William J. Wilkins (Washington state judge)

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William J. Wilkins (1897 – September 9, 1995) was an American lawyer and judge from the state of Washington. He was the last surviving judge of the post-World War II Nuremberg Trials of Nazi war crimes.

Wilkins was born in Michigan, the fifth of nine children of a miner from Cornwall, England. He went to work in the copper mines at 14 to help support his family when his father became ill.

He served in the United States Army in World War I as a Sergeant, receiving a battlefield commission to Second Lieutenant. He was awarded a Silver Star in the Meuse-Argonne Offensive in the fall of 1918.

He completed high school after the war and worked his way through the University of Michigan. He obtained his law degree from George Washington University Law School in Washington, D.C. He was invited to Seattle by a classmate and settled there, passing the Washington State bar and marrying the daughter of a Yakima rancher.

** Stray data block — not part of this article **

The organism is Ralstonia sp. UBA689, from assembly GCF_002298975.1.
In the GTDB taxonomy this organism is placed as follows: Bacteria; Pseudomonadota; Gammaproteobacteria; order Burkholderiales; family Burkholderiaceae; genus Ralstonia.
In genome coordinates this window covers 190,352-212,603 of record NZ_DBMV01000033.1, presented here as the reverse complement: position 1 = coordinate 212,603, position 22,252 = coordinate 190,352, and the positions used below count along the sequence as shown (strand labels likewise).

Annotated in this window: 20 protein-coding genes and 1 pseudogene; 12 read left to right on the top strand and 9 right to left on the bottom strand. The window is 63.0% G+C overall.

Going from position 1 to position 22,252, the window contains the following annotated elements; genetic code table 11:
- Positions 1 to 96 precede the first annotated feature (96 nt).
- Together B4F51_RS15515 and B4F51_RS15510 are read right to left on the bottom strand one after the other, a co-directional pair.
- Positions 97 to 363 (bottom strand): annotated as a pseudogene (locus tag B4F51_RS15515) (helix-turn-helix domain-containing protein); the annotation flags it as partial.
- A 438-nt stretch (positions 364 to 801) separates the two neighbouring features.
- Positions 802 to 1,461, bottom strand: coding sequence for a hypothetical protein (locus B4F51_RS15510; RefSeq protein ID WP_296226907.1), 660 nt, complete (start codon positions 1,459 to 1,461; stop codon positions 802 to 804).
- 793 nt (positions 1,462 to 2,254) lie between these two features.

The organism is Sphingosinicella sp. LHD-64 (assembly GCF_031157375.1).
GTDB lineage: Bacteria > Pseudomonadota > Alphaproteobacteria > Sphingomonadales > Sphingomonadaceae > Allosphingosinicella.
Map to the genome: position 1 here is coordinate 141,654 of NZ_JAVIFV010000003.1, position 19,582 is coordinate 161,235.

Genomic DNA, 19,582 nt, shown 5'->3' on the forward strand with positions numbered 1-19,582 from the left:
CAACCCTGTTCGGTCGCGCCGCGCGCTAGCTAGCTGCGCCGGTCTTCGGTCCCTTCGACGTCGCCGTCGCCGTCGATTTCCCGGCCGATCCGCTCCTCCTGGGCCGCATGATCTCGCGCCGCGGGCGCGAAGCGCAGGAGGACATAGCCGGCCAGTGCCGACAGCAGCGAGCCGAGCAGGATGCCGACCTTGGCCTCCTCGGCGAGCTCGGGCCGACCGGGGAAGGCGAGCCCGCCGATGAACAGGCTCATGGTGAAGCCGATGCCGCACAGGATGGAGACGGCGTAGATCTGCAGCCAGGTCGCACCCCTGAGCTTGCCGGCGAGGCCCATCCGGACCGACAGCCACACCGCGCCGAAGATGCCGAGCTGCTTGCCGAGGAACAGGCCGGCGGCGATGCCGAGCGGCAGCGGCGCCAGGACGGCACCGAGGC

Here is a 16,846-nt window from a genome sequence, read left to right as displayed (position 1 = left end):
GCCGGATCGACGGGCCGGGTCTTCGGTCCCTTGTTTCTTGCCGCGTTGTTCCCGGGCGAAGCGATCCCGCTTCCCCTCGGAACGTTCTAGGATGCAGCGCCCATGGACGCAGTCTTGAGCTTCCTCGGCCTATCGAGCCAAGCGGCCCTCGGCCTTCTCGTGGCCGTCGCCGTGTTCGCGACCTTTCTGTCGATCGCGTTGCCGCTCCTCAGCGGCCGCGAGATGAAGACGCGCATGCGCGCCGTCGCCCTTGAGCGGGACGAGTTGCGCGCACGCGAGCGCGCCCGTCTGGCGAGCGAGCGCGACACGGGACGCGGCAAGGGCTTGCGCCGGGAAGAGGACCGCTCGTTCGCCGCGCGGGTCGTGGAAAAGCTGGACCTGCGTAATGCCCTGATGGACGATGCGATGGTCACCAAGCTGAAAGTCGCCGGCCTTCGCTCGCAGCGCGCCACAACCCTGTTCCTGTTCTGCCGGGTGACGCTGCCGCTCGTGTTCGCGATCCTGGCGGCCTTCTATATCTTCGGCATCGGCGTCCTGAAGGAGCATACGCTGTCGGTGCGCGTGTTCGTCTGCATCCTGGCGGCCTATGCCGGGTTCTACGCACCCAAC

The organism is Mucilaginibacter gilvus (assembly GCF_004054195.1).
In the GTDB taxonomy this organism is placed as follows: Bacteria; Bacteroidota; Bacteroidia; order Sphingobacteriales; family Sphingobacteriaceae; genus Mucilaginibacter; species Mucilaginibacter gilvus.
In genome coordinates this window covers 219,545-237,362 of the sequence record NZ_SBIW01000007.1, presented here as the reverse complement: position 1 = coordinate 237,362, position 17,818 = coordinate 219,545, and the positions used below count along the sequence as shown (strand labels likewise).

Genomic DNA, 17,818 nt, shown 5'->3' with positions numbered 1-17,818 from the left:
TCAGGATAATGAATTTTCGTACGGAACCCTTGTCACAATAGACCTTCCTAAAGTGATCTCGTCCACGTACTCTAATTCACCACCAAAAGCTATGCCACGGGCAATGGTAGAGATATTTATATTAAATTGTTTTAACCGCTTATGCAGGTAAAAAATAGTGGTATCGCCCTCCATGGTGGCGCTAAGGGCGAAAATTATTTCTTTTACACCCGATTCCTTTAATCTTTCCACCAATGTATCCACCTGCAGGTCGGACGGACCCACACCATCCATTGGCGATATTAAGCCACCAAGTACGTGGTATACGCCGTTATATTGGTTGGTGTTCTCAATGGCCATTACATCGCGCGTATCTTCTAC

Wilkins was King County deputy prosecutor from 1929 to 1934, and then went into private practice until 1940, when he was appointed a King County Superior Court judge. At the outbreak of World War II, Wilkins re-enlisted in the Army and served in the Judge Advocate General's Corps.

In 1951, Wilkins presided over the infamous libel trial against author Betty MacDonald, brought by nine people who claimed to be the Kettle family MacDonald wrote about in her best-selling book, The Egg and I. Much to Judge Wilkins' surprise, the jury sided with MacDonald, something Wilkins discussed in his autobiography, The Sword and the Gavel.

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